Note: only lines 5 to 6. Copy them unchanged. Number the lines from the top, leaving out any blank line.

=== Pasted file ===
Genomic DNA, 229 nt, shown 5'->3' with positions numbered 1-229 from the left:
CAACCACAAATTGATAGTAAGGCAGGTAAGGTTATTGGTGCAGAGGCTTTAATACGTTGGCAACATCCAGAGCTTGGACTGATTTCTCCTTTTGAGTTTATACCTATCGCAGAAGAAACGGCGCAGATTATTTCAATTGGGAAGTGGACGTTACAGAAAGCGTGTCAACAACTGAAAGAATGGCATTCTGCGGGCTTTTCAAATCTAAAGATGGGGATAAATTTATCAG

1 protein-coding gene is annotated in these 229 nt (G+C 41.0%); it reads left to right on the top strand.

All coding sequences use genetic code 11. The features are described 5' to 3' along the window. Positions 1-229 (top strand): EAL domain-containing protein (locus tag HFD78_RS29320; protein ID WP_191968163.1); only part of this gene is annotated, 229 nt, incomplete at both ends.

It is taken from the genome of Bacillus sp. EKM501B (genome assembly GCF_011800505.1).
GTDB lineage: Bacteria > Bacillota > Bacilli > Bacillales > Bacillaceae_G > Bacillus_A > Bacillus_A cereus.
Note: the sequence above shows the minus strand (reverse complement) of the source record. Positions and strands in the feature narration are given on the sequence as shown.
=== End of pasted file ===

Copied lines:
It is taken from the genome of Bacillus sp. EKM501B (genome assembly GCF_011800505.1).
GTDB lineage: Bacteria > Bacillota > Bacilli > Bacillales > Bacillaceae_G > Bacillus_A > Bacillus_A cereus.